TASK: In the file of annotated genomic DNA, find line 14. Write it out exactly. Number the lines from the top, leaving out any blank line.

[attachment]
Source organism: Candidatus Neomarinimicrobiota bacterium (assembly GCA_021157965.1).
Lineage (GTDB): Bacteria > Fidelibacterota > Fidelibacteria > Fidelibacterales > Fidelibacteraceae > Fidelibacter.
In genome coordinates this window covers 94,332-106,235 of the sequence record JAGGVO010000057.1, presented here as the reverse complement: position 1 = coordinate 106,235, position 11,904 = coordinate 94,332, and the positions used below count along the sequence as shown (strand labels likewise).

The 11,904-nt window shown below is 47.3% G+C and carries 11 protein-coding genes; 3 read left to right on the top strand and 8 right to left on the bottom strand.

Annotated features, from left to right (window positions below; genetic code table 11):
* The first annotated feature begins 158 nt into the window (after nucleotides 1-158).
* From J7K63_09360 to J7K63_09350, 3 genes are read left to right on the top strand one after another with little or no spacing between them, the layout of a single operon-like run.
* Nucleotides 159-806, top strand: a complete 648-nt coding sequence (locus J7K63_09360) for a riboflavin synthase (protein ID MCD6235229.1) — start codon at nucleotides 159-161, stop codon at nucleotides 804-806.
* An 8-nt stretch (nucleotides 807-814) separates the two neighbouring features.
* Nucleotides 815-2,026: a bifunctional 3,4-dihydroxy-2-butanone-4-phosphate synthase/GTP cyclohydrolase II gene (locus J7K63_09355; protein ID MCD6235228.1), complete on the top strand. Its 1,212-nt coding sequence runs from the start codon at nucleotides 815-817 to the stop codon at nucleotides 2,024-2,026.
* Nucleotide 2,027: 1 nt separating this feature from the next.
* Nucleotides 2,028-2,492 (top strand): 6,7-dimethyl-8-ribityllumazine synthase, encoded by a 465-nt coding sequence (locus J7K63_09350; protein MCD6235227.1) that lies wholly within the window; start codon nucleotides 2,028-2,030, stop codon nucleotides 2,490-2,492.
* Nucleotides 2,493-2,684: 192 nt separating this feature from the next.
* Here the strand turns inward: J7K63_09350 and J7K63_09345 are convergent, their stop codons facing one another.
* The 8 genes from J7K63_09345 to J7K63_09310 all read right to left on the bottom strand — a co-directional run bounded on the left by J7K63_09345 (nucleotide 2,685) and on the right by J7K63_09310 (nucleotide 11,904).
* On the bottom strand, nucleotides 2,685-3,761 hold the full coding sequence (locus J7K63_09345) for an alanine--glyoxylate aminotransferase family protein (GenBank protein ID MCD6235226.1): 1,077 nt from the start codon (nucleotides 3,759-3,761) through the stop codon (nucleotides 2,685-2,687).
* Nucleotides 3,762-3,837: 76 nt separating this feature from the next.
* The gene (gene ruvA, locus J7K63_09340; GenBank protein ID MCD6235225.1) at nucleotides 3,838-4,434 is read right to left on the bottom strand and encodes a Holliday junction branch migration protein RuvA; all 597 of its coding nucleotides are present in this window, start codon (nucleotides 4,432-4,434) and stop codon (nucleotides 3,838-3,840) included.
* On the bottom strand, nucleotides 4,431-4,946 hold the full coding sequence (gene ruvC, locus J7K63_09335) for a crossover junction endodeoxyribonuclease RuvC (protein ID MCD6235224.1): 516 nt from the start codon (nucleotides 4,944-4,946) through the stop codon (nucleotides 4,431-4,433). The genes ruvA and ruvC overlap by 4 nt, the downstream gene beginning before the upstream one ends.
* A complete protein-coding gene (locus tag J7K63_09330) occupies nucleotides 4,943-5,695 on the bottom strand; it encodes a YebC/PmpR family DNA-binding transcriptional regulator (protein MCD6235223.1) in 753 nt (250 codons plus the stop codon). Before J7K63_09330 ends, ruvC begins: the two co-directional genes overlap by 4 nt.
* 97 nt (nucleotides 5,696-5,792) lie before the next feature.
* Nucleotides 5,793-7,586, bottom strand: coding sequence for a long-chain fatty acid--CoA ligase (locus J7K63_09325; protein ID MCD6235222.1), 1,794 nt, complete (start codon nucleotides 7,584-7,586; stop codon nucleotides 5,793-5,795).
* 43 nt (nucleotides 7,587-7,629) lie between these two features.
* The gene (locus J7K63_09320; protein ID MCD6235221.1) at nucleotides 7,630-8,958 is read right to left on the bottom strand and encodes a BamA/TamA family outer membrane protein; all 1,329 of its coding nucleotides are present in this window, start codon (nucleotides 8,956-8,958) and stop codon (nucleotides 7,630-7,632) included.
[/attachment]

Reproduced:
* Here the strand turns inward: J7K63_09350 and J7K63_09345 are convergent, their stop codons facing one another.